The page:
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Bega Valley Shire CouncilBega Valley Shire Council

Special Rates Variation (SRV)

What is a Special Rate Variation (SRV)?

A special rate variation allows councils to increase rates above the rate peg increase which is set by the Minister for Local Government. There are two types of special rate variations that a council may apply for:

  • A single year variation
  • A multi year variation

Local councils wanting to increase the minimum rate levels - above the rate peg - need to submit an application to IPART (Independent Pricing and Regulation Tribunal) for review and assessment.

Who is IPART?

IPART is the Independent Pricing and Regulatory Tribunal, a State Government Agency responsible for determining the maximum price increase for a number of utilities and services including local government rates. For more information on IPART visit www.ipart.nsw.gov.au(External link)

When does the special rate variation application need to be submitted by?

Each year, councils wishing to apply for a special variation apply to IPART in February. The applications are assessed against criteria listed in the Office of Local Government’s Guidelines. These include undertaking long term financial planning, ensuring community awareness of the need and extent of the proposed increase in rates, and consideration of the impact on ratepayers and the community’s capacity and willingness to pay. In addition, councils must meet criteria related to productivity improvements.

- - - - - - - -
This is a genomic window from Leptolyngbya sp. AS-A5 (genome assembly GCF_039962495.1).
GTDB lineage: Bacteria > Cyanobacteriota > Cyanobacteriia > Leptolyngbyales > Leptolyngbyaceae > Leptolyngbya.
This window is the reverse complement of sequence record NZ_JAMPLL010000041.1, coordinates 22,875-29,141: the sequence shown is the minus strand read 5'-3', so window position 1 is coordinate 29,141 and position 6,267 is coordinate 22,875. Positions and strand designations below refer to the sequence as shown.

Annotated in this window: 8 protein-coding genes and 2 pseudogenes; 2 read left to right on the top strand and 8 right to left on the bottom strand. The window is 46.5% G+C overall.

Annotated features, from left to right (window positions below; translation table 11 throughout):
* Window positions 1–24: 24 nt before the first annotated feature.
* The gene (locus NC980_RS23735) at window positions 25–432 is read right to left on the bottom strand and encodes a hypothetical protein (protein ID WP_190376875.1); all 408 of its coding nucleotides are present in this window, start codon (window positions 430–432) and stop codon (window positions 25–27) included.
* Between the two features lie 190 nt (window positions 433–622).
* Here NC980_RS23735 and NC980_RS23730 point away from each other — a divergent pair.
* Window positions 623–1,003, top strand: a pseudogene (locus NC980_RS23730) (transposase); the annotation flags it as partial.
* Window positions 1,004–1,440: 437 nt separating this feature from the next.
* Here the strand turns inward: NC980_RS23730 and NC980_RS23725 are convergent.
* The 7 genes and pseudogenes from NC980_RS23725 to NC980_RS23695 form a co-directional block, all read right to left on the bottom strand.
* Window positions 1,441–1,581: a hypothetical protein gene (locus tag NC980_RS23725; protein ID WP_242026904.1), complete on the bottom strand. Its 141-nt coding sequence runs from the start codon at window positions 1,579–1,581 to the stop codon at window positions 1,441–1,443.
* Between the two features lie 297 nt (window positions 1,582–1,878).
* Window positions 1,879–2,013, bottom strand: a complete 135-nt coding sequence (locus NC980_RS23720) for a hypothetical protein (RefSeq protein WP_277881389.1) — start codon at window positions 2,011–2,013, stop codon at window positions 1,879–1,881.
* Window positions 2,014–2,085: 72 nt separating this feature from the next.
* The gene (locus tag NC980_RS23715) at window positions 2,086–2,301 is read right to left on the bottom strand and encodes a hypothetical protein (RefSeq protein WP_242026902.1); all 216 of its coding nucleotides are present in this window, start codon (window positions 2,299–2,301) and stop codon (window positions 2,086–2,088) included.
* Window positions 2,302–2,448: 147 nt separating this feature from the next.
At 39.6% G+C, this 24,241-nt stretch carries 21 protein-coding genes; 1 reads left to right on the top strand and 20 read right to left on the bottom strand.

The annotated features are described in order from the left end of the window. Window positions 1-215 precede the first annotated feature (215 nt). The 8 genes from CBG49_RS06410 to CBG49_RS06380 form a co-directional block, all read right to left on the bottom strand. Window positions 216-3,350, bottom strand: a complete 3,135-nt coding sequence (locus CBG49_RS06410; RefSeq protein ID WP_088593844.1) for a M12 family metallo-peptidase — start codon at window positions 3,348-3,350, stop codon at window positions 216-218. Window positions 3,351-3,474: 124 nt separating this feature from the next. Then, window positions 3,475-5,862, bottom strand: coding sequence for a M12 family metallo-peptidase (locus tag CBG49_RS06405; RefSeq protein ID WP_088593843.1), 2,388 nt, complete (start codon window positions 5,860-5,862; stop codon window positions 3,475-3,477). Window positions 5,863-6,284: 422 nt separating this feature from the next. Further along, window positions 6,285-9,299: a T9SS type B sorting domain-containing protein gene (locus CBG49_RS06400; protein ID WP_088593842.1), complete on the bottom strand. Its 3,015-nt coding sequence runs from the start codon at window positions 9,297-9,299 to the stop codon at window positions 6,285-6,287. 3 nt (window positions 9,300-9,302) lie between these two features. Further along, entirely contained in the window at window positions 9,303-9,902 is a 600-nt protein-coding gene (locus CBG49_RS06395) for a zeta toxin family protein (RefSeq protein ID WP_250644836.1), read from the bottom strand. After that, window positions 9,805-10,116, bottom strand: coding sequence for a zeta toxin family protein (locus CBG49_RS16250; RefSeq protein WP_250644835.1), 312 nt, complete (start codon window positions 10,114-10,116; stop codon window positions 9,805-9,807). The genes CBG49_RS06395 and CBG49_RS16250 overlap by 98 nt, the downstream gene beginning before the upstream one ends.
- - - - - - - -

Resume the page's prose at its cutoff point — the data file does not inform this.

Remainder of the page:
How does IPART assess special rate variation applications?

IPART requires councils to actively engage residents in discussions about the proposed increase above the rate peg. Councils can do this with public hearings and other community engagement tools that suit their population. IPART will consider how effective each council’s community inclusion has been before determining its application to increase charges above the set rate. 

Councils need to show IPART there is:

  • community awareness of their plans
  • a demonstrated need for higher increases to charges
  • a reasonable impact on ratepayers
  • a sustainable financing strategy
  • a history of well-documented council productivity improvements

In addition to council’s evidence, IPART will assess any other information it considers relevant, including letters from ratepayers.

IPART can wholly or partially approve or reject a council’s application.

What exactly is the State Government restriction on annual rate increases?

Rate income for all Councils in NSW is restricted under an arrangement known as ‘rate pegging’. Rate pegging means Councils cannot increase their total rate income from one year to the next above the pegged annual increase level. The rate peg is a percentage set each year by the Independent Pricing and Regulation Tribunal (IPART). In 2019/2020 the rate peg has been set at 2.7%.

 

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